10

What are 2 ways to commit fallacy of popular belief?

1. fallacious appeal to common practice
2. bandwagon fallacy

11

Accident fallacy

occurs when a speak or write assumes that a general statement automatically applies to a specific case

12

Type of hasty generalization that occurs when someone generalizes about members who are included by their own decision

self-selection fallacy

13

Type of hasty generalization that occurs a generalization about a large population on an atypical or skewed sample

fallacy of biased sample

14

In an induction argument what are the premises suppose to do to conclusion?

the premise(s) support(s) the conclusion

15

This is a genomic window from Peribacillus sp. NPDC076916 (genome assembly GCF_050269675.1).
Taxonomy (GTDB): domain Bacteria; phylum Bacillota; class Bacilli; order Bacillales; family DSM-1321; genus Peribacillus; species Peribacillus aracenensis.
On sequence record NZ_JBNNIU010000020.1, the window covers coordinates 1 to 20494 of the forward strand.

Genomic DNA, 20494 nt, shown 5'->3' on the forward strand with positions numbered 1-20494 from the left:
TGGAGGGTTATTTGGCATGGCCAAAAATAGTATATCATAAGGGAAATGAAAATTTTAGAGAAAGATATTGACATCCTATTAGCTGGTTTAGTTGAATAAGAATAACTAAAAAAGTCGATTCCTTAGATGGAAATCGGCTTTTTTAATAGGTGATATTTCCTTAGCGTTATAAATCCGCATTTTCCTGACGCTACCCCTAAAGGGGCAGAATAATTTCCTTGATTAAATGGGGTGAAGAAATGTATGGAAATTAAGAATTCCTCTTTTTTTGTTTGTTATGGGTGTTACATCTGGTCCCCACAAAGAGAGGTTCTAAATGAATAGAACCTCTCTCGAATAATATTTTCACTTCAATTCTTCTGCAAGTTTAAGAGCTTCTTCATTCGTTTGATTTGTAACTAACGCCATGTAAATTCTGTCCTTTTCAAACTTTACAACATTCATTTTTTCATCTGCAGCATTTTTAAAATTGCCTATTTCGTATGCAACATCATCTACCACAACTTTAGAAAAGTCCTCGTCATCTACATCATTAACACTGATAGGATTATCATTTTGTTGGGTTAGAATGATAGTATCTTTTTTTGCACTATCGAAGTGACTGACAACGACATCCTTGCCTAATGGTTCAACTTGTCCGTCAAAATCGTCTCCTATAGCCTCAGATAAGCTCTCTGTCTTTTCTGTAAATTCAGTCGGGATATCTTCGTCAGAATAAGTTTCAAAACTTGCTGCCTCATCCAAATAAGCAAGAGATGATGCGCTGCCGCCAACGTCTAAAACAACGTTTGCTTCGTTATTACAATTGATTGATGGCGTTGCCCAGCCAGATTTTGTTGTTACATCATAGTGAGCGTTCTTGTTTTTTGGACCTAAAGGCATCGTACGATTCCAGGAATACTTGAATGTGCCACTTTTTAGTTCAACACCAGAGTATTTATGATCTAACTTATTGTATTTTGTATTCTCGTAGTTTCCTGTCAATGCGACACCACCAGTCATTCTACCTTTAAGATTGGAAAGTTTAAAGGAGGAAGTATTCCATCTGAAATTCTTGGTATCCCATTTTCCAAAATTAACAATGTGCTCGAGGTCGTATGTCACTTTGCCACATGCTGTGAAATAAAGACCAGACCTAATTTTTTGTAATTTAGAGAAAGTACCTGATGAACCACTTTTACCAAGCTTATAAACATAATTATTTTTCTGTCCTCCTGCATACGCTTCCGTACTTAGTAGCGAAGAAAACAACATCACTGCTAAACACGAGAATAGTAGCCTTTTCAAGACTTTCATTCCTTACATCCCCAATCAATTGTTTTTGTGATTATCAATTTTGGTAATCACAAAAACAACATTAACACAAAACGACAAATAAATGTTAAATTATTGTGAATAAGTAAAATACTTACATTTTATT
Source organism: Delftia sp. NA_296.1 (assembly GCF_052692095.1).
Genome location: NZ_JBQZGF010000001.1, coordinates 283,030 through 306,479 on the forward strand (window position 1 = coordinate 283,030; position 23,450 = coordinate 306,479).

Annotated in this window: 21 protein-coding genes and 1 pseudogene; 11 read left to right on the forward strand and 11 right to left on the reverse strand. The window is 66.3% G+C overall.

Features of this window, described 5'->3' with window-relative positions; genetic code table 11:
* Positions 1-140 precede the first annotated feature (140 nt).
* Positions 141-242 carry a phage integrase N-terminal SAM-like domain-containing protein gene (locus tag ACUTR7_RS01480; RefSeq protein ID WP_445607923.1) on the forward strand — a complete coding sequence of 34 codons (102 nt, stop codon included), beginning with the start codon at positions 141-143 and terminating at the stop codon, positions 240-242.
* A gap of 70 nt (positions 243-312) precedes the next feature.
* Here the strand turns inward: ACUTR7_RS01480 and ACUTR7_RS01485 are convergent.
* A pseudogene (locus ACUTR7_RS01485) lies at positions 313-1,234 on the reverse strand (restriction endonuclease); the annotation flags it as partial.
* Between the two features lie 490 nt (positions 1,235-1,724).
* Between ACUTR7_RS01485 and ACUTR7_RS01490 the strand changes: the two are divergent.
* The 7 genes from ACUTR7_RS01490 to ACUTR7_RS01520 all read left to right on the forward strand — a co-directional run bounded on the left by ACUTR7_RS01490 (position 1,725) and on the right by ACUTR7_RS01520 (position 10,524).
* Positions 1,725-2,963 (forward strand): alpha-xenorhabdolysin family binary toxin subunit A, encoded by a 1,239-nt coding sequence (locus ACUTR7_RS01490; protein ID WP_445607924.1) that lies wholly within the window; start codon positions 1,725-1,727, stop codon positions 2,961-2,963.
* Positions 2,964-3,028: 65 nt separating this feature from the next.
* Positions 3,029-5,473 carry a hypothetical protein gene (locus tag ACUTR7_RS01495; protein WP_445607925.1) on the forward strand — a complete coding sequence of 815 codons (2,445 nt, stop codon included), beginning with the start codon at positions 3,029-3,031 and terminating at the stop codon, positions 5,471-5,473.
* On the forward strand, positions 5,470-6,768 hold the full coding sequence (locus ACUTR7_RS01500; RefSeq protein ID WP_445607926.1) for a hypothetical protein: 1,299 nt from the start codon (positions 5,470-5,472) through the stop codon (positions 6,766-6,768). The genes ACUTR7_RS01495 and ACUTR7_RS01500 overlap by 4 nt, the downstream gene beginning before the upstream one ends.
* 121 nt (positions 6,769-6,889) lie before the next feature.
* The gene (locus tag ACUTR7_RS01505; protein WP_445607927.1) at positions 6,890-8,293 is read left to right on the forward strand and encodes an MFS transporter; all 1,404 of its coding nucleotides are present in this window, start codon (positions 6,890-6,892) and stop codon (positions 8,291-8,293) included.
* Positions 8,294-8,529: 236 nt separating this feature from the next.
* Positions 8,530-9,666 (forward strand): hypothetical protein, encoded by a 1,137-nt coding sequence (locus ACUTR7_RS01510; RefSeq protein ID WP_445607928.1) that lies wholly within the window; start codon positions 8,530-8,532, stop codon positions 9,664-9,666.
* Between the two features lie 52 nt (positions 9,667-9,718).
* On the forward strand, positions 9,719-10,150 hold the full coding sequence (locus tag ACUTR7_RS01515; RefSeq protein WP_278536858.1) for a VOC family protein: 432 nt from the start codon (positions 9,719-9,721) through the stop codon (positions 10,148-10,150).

How are inductive arguments evaluates?

whether they are strong or weak

16

What are 3 to reason inductively?

1. argument from analogy
2. generalize from a sample
3, cause and effect

17

What makes an argument by analogy strong?

the more numerous and diversified the similarities between the premise and conclusion analogues and if there are more than one premise-analogues that are numerous and diversified

18

What makes an argument by analogy weak?

the more numerous and diversified the differences between the premise analogue and conclusion analogue and too few premise analogues that are more numerous and diversified in differences

19

What fallacy is associated with argument from analogy?

weak/false analogy

20

Explain generalizing from a sample